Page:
The rumble of the garage door closing is what gives him his first warning, followed by the creak of the door opening and the sudden excited shouting that rings through the house.
“Dad Dad Dad Dad Dad Dad Dad…”
poetrytofish asked you: jimmy/cas jimmy teaching cas how to paint~“I’ve been trapped dormant in my own body for four years Cas,” Jimmy mutters, as the hand that hasn’t been his for so long glides across the paper, “If I can’t go home yet I at need to do something.”I just do not understand the point, Cas grumbles in his head, lingering around the back of his mind where Jimmy can still sense the power waiting there to take control once more when Jimmy is ready to sleep again, You put colors on paper.Jimmy sighs and stares down at the watercolor on the table before him, all blues and greens and yellows—the colors, he realizes, he always imagines Castiel’s true being in his mind. “Some things don’t need a point, Cas,” he tells the angel in his consciousness, and dips the paintbrush into the green to leave a sweep of color across the paper.If you say so, Cas tells him, and settles in to watch—Jimmy smiles a little to himself, and wonders if Cas has any purple to him as well.
uA: Not a dry eye in the house.
pT: Terezi pumped tear-gas through the air conditioning.
pT: It’s an Alternian tradition.
uA: The point of an Alternian ceremony is to incapacitate anyone stupid enough to show up.
pT: Karkat notes with choky approval that it’s ‘classic’ and ‘tasteful’ while John coughs into a handkerchief.
that’s totally fine i know you have a lot goin on!! ♥♥♥ and we both know u literally could just write “dean played in front of one of cas’s pieces once and he looked so pretty cas had heart palpitations” and i woULD DIE
I AM CRYING ACTUAL TEARS YOU ARE PERFECT LOOK AT THESE BIG DUMBS!!!!!!!!!!!!!!!!!
Some nights—that may or may not be Dean’s favourites—found them lazing on the collection of couches in the bunker’s excuse for a living room. Not every night could be a high-stakes death chase, of course, so sometimes they liked to take their respites where they could get them, and do absolutely nothing instead.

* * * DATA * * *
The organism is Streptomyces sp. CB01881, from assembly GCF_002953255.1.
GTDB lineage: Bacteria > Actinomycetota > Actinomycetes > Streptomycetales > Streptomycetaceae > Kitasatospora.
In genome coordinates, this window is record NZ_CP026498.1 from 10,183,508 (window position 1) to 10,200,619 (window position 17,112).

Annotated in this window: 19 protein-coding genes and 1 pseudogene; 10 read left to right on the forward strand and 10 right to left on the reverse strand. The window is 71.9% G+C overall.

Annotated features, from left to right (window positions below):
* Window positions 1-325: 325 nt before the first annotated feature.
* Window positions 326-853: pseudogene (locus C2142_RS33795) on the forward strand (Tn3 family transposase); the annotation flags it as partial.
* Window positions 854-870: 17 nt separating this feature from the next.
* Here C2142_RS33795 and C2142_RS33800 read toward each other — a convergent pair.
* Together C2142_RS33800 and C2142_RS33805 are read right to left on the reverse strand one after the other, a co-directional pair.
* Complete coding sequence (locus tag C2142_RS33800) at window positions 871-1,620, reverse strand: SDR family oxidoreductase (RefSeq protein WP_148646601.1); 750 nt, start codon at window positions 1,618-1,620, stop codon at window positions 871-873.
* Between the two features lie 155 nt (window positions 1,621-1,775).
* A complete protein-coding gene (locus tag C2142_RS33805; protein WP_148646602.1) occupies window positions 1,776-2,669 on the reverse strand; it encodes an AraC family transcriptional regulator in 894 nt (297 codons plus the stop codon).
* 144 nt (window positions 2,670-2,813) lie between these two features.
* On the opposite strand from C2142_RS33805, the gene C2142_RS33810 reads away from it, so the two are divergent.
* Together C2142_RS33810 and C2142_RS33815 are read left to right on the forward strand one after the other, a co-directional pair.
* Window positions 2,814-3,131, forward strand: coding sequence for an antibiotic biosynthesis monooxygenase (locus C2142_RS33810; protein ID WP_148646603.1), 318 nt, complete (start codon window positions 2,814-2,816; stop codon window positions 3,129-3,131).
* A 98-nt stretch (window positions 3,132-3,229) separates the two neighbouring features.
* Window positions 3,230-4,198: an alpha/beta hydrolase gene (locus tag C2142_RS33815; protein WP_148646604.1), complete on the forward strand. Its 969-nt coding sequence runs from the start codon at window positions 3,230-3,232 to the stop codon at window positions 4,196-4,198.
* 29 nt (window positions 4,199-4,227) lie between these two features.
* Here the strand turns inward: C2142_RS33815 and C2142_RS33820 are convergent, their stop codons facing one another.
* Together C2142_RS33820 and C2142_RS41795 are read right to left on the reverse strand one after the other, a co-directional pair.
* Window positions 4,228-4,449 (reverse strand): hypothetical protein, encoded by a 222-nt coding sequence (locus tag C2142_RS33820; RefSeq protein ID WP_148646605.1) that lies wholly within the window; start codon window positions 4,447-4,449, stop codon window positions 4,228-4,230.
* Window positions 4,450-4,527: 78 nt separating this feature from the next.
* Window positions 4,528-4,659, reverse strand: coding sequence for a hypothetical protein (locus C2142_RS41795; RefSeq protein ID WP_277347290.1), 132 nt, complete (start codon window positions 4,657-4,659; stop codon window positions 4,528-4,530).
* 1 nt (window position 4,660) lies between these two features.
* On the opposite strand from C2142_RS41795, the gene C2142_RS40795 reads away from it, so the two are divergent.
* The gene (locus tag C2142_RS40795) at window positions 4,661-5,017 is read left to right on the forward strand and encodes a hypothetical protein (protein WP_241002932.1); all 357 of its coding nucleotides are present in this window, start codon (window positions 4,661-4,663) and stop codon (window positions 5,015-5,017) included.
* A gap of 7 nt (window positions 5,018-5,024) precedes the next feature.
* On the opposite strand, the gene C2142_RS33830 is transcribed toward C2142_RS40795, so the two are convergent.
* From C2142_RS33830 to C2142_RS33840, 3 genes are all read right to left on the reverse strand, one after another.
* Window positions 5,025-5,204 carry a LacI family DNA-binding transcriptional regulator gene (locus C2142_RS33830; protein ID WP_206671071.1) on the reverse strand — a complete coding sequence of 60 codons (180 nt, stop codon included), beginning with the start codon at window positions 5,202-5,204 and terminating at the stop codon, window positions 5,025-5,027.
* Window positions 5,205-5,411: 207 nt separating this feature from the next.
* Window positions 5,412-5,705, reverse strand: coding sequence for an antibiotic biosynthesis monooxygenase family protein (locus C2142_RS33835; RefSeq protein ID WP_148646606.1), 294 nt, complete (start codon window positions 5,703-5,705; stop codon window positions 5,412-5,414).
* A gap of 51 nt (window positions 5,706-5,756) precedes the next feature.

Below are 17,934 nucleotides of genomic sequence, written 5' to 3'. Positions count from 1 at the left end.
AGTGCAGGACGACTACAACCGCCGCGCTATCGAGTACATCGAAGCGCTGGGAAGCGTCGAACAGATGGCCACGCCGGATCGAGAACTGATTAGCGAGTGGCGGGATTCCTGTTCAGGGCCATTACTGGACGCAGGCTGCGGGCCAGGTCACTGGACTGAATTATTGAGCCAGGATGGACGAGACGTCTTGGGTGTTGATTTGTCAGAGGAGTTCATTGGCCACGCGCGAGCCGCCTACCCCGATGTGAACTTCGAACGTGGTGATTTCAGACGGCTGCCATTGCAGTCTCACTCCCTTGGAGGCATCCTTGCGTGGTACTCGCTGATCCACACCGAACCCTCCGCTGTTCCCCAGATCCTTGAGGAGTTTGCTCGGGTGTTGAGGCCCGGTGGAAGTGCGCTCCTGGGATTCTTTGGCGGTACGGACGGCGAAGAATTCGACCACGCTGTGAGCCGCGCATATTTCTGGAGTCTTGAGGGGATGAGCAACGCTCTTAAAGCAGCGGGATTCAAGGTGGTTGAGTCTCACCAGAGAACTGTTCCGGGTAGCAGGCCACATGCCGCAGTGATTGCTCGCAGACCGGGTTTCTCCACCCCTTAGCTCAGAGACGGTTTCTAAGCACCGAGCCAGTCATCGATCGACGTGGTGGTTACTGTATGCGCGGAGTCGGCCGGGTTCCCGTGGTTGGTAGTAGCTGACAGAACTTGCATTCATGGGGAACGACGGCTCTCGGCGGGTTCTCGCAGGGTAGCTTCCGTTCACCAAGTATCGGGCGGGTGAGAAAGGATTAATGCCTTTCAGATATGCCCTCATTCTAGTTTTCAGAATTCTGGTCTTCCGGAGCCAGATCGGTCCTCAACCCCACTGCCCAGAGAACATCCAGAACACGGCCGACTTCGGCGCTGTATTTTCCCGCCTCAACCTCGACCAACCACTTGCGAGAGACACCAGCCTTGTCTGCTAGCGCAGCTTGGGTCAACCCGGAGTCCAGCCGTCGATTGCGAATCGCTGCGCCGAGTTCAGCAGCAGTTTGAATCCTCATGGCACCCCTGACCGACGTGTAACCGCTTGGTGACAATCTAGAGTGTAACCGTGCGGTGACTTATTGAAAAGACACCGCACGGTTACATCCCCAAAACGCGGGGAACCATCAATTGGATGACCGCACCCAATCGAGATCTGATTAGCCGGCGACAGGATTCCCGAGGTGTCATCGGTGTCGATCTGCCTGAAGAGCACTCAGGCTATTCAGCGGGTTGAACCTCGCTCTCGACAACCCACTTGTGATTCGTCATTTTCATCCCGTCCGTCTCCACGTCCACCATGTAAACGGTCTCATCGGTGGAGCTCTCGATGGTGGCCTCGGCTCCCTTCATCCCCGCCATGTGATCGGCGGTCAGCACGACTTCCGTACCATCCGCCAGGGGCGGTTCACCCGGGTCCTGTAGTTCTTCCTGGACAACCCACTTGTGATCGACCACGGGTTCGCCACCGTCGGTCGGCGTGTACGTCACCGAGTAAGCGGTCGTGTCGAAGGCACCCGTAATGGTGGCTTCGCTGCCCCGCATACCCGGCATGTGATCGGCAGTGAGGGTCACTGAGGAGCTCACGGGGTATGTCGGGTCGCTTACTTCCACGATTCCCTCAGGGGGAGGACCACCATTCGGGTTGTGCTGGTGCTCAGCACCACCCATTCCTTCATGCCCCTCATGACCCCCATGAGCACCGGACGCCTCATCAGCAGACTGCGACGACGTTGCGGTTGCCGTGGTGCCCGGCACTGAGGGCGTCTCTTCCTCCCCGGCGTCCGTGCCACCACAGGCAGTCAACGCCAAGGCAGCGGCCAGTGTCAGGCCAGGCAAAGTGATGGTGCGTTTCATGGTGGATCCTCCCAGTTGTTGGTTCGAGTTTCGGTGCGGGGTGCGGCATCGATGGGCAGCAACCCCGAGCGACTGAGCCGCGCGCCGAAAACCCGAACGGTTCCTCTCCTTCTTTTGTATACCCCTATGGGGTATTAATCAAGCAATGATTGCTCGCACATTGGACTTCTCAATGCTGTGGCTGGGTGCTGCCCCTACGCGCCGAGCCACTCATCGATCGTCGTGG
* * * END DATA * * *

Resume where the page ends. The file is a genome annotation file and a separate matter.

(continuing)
sometimes i think about what dean would see if he ever got a chance to look in the mirror of erised
maybe a gravestone with his name on it
His heavy boots echoed of the marble floor and his ankles cracked as he lowered himself down in front of the mirror, legs splayed out in front of him, arms braced behind his back. It looked the same as it had the last three nights, and Dean steadied himself, breathing in deep. When he focused in on his reflection, tense and pale in the low light, the familiar face materialized across the mirror like water dripping down the front. There was Sammy, tall and monstrous as ever, flexing his arms behind him. His face looked different somehow, and when Dean had first come back and broken into the museum Sam and him had been scoping out for evidence, it had taken him a moment to put his finger on what it was that looked so unfamiliar in his brother’s smile. He knew now though, that it was its simple presence. He watched as Sammy’s face hit up, noting as someone Dean outside the mirror’s scope approached him. Sammy laughed, and suddenly a squirming baby was placed in his arms and a soft pair of lips were at his cheek. Sam was smiling, all the deep lines of his face kissed away by the woman Dean couldn’t see.
He leaned back further, entranced and waiting patiently. He knew what was next, and he settled back. From behind him to his right, the familiar sure steps strode towards him, coat gently flapping at the knees. Castiel’s back was straight and tight, wound like the coiled muscles of a snake. He glowed, breathed power, and even from his solitary place on the floor watching the mirror’s reflection, Dean could almost feel the authority wash over him. Castiel was whole, graceful and magnetic, like before. Dean smiled softly. As his eyes began to droop, a long line of faces flashed before him. There was Bobby and Ellen, laughing and Ellen playfully punching Bobby’s shoulder, there was Jo bringing Bobby a beer and smiling from behind the Roadhouse bar, there was Ash lounging on the pool table, there was Benny, there was Pamela, there was Rufus. The line of happy faces went on, and Dean let himself drift to sleep, a small smile playing at the corners of his list. In his happiness, of course, he didn’t even realize his own was not among them.
Dean Winchester is a junior in the physics department, a handsome young man with a messenger bag always hanging over his shoulder and a pair of worn-down hiking boots always on his feet. He dresses like an 80’s nomad, surrounds himself with friends of all walks of life, tutors freshman on Monday nights, and complains about how nasty the campus coffee is at least three times a day.
In other words, he’s the bane of Castiel’s existence.